By Katie Regan, Communications Specialist for Environmental Health, Pandemic Preparedness, and Catastrophic Response, NACCHO
This post originally ran on NACCHO’s Preparedness Brief blog and is part of a series of interviews with local health department staff who will present at the 2015 Preparedness Summit. Meredith Li-Vollmer, PhD, Risk Communication Specialist for Public Health – Seattle and King County, previews her session, “Reaching the New America: Communication Strategies with Immigrants for Health Departments of All Sizes.” At the session, Meredith will be joined by Paulette Valentine, Director of Emergency Preparedness and Response, Southwest Utah Public Health Department; Robert Einwick, Health Protection Division Manager, Saint Paul – Ramsey County Public Health; Heather Fortner, MPA, Risk Communication Coordinator, Shelby County Health Department; and David Carney, Preparedness Coordinator/IT Manager, Montgomery County Health Department.
Q: Thanks for taking the time to speak with us about your workshop at the 2015 Preparedness Summit. Can you give a brief overview of what your session will cover?
Our session will address the way many communities across the nation are changing and how we as local health departments need to be able to communicate effectively during times of disaster and crisis. In particular, we’re looking at the increasing number of people across the country who speak languages other than English in the home. Continue reading
Interview by Ian Goldstein, Web and New Media Specialist, NACCHO
The following is an excerpt from a recent podcast in which NACCHO interviewed Dr. Wilma Wooten, MD, MPH, Public Health Officer, County of San Diego Health and Human Services Agency. This interview was originally recorded at NACCHO Annual 2014.
- Live Well San Diego is a 10-year initiative to transform the health and well-being of all San Diegans. Has the initiative started?
Wooten: Absolutely. The visioning for the Live Well San Diego actually began in 2008. There are three components. It is a long-term vision because we recognize we aren’t going to stop after 10 years. It’s a long-term vision to support healthy, safe, and thriving communities throughout San Diego. Continue reading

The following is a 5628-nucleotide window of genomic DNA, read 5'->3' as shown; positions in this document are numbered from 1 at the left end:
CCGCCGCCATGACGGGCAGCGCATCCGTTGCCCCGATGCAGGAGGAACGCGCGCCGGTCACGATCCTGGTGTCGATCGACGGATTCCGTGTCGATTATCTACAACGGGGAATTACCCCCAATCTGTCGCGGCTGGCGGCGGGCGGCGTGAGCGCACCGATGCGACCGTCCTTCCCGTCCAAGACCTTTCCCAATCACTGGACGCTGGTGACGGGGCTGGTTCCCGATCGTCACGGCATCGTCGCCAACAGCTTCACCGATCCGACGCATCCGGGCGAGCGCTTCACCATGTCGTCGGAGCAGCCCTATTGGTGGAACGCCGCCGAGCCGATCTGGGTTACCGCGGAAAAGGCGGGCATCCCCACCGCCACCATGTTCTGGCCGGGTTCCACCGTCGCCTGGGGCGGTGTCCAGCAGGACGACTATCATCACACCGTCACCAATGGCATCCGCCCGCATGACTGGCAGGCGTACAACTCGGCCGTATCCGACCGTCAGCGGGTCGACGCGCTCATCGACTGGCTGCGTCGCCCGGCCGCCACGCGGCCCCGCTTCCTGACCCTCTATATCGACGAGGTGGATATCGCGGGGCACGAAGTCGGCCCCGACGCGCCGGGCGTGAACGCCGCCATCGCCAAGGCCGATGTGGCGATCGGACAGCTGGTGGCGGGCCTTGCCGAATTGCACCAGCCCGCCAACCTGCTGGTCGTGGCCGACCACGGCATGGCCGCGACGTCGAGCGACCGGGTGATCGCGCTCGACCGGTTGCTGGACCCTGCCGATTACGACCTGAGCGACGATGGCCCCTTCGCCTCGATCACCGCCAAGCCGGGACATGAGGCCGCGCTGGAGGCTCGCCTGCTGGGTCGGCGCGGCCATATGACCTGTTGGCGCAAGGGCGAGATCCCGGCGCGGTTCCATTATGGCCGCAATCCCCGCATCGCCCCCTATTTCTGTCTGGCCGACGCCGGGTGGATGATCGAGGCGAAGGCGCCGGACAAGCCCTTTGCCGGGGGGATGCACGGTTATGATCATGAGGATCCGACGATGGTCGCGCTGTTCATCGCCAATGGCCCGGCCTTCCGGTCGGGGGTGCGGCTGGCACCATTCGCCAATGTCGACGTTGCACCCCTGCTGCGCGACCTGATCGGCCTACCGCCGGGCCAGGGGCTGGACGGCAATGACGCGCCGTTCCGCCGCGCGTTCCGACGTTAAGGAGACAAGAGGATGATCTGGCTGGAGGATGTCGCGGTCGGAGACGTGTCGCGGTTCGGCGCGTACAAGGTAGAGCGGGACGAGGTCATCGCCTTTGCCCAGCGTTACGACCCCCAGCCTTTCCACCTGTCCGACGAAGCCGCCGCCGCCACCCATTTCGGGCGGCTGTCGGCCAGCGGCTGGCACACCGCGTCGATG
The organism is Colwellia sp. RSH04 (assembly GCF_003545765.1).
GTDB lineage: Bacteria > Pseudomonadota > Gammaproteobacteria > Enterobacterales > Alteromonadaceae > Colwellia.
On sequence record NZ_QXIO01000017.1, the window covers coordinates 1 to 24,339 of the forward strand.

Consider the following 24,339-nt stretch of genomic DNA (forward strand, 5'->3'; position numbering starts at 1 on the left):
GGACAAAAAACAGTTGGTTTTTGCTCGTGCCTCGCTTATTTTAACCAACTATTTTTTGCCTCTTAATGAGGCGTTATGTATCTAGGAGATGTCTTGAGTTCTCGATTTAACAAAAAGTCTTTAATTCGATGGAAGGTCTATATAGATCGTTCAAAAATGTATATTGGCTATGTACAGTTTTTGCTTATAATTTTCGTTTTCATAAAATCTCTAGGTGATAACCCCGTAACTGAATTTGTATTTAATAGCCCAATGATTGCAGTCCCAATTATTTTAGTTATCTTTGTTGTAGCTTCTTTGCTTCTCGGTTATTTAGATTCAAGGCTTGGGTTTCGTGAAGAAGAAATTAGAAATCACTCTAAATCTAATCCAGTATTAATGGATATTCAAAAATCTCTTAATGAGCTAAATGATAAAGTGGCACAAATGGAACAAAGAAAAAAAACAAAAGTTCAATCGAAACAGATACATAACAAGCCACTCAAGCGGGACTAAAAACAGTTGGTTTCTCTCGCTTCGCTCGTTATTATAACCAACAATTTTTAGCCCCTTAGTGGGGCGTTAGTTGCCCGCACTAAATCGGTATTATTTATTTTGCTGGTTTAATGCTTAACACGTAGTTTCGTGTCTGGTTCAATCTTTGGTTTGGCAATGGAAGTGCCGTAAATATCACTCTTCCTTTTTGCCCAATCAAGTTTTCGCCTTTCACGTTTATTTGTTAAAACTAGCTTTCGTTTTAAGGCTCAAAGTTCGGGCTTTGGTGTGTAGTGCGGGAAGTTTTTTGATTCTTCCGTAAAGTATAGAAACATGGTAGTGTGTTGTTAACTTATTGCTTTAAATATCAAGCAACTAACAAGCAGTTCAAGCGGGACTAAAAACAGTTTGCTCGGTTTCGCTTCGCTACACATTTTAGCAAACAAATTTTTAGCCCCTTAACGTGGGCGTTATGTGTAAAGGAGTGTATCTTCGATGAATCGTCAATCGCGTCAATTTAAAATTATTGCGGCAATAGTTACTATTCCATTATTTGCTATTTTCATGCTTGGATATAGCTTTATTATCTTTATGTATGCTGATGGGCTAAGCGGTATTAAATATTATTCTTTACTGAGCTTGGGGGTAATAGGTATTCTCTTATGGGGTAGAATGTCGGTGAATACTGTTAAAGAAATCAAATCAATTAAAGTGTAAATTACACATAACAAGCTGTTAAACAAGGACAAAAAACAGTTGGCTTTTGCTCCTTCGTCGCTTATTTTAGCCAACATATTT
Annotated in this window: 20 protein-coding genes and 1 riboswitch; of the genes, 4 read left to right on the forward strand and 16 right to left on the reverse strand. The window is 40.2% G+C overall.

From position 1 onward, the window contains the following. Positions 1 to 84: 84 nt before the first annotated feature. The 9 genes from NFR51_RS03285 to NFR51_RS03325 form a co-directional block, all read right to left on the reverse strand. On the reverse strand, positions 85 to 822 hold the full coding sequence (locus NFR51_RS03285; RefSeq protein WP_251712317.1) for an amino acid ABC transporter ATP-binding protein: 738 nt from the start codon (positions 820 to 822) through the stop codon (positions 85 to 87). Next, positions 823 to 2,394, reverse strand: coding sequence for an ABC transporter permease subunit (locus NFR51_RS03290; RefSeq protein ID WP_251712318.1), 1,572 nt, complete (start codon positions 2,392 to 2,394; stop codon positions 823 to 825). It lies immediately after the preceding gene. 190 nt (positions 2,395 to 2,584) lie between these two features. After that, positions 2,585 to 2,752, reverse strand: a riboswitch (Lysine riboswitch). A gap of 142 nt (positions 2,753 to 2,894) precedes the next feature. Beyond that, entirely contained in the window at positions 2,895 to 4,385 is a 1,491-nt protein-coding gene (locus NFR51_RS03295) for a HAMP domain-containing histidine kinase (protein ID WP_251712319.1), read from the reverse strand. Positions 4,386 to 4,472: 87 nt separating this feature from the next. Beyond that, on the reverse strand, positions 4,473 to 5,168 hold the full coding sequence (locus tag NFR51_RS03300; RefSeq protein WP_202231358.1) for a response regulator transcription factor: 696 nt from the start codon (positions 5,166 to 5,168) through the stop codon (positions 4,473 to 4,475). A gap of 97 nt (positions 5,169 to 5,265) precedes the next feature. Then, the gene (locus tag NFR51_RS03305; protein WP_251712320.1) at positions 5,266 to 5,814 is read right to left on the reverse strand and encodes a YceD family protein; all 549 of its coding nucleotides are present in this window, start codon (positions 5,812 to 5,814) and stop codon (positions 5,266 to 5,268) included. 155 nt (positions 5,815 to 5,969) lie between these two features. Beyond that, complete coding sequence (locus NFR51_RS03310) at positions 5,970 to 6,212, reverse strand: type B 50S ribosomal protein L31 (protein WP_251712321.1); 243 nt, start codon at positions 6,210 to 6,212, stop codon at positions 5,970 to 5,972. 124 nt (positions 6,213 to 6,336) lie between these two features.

By Camillia M. Easley, MPH, Program Analyst, Healthy Communities/Chronic Disease, NACCHO
February is American Heart Month, an opportunity for local health departments (LHDs) to raise awareness about cardiovascular disease (heart disease and stroke) control and prevention. While cardiovascular disease continues to be the leading cause of death among men and women, certain populations are disproportionally affected by the disease. African-Americans have a higher mortality rate for cardiovascular disease, have a higher prevalence of hypertension and diabetes, and are less likely to be treated by evidence-based guidelines.1 Continue reading
The following story was submitted to NACCHO’s Stories from the Field website. NACCHO’s Stories from the Field website provides a means for local health departments to share their experiences and demonstrate the value of public health. Stories from the Field can be used to support advocacy, peer learning, and collaboration with state and federal partners. Share your story at http://nacchostories.org.
Submitted by Christine Lees
Dakota County (MN) Public Health
Working with state and local partners, Dakota County Public Health Department vaccinated 120 students entering seventh through twelfth grade to comply with updated Minnesota school immunization laws. The clinic was organized utilizing the Incident Command System (ICS) and demonstrated emergency preparedness capabilities.